Written by: Cole Buffehr
One of humanity’s great shared experiences is FOMO: Fear of Missing Out. Even if you were raised in the Himalayas by monks and attained enlightenment, there was some point in your childhood or adolescence where you felt like you might be missing out on something.
Thanks to social media and the internet, we now experience this feeling almost every day. A question I get frequently from clients who don’t want to miss out on a good investment opportunity they may not be aware of is “What should I invest in right now?”
Before we attempt to answer that question, we need to figure out if it’s even a good idea to invest right now. If you’ve already determined that investing is a good idea and you want to know what to invest in or if now is a good time to invest, scroll down past this next section.
4 Smart Things to Do Before Investing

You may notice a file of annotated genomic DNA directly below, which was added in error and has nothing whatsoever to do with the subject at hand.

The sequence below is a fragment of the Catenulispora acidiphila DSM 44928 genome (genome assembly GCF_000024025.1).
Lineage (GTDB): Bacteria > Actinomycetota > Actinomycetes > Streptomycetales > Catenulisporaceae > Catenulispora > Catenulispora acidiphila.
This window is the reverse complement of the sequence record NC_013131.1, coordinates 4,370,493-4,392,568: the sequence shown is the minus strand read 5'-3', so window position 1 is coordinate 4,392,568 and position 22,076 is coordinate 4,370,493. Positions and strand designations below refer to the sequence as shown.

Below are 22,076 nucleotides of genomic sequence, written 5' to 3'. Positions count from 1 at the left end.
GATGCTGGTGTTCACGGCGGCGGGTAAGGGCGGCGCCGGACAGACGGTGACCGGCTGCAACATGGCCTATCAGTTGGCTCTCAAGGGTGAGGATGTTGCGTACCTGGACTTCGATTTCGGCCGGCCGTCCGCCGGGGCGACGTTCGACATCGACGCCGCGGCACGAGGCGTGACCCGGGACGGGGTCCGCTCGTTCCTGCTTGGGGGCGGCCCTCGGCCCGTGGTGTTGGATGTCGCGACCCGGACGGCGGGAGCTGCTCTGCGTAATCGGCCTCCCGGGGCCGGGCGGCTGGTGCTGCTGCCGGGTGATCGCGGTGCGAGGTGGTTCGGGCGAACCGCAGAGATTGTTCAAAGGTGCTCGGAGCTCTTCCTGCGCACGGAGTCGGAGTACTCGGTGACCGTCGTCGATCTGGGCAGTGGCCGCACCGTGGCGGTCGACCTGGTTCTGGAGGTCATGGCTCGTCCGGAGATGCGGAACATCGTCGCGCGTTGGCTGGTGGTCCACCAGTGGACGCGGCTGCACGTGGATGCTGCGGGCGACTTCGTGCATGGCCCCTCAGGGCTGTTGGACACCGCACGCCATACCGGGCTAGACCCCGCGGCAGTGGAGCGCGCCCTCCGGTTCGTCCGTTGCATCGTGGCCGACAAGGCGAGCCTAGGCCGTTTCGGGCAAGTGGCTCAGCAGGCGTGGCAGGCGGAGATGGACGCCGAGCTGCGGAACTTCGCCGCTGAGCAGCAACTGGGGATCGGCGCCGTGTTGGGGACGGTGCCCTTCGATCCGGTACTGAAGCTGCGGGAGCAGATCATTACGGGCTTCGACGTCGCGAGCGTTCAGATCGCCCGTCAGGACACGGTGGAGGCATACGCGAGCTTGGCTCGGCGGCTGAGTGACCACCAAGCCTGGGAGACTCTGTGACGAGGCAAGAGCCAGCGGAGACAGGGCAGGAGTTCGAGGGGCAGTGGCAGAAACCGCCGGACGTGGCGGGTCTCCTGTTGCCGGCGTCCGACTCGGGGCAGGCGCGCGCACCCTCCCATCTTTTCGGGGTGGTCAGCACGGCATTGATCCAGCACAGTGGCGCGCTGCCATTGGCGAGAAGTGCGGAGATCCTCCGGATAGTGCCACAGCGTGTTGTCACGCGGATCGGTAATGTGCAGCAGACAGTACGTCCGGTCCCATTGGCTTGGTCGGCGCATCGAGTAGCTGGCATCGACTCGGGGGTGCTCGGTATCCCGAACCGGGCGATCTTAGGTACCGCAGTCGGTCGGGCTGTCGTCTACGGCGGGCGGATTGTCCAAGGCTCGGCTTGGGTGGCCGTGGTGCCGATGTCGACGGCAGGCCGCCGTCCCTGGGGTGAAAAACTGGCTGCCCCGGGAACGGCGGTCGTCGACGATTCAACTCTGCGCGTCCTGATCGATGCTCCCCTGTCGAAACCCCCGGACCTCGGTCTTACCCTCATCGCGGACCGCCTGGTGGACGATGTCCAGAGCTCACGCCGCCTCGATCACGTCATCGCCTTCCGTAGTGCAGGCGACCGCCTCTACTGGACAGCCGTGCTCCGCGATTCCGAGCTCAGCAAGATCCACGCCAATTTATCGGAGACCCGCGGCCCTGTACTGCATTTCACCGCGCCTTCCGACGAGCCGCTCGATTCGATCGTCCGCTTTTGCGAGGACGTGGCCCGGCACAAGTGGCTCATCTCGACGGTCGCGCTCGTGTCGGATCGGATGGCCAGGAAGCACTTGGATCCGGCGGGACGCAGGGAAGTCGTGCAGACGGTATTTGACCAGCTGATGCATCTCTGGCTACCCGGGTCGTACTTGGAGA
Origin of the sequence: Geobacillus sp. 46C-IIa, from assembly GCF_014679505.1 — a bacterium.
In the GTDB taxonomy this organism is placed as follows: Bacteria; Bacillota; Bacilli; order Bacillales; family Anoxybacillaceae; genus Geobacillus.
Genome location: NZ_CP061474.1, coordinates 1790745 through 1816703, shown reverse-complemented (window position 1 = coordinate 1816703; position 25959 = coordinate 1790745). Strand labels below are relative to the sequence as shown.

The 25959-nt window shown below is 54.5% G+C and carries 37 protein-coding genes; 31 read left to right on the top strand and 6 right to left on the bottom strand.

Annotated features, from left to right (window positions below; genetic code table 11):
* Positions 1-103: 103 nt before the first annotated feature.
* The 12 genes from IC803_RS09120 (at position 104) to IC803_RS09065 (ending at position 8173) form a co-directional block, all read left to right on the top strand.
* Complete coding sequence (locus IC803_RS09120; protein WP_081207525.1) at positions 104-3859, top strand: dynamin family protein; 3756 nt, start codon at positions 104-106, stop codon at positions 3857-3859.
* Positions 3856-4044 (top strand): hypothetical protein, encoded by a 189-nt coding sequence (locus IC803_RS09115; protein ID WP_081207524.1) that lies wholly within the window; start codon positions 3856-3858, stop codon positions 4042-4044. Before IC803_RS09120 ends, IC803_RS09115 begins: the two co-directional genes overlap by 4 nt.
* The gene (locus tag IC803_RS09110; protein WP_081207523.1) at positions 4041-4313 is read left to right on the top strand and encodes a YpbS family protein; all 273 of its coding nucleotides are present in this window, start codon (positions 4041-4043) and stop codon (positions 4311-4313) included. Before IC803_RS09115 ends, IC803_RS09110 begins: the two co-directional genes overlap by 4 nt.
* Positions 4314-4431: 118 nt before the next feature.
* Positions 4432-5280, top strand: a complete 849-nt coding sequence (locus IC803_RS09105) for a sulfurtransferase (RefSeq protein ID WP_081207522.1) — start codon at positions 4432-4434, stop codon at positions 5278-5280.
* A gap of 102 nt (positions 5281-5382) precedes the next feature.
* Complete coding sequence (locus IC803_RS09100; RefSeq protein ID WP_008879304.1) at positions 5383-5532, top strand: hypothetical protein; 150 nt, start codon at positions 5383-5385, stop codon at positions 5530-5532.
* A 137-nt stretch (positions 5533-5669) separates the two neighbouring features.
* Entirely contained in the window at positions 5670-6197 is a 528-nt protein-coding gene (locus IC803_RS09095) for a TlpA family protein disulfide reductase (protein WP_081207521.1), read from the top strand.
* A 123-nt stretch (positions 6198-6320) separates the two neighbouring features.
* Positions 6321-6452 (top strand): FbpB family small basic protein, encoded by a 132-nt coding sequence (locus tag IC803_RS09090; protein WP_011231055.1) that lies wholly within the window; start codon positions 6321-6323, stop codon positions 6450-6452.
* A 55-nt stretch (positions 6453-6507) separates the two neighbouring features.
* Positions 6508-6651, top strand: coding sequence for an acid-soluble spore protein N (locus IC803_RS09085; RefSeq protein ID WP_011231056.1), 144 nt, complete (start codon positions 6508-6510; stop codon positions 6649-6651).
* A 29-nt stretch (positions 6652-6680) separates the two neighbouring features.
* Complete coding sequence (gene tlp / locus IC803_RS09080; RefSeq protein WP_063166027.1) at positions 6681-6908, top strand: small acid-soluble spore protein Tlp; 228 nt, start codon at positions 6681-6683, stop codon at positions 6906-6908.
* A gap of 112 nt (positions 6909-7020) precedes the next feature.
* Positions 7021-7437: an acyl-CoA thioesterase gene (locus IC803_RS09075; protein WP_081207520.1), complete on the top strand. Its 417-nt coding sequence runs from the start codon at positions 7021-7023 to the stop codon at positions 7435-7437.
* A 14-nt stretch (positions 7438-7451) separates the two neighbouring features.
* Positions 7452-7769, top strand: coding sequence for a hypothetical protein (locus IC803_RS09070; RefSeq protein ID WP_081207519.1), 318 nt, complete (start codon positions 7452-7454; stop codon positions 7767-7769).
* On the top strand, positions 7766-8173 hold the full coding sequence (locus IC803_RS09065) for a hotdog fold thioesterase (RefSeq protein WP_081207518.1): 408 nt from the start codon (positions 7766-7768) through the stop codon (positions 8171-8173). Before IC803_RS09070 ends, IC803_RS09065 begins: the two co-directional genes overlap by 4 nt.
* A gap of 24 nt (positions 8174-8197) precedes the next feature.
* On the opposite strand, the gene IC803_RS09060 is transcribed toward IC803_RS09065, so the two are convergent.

#1 – Pay off credit cards and other high-interest debts.
Putting $5,000 toward a credit card balance with an interest rate of 20% would save you $1,000 over the course of a year. The same principle applies to all other debts. If the interest rate is above 7%, work on paying it down and think of it like getting a rate of return equal to the interest rate. The higher the interest rate, the faster you want to pay it off.
Federal student loans can be the exception. If you’re pursing Public Service Loan Forgiveness or currently on administrative forbearance, you may want to hold off on paying down those loans any more than is required.
Read more about paying off debts: Debt: Some Guidance on How to Get Rid of It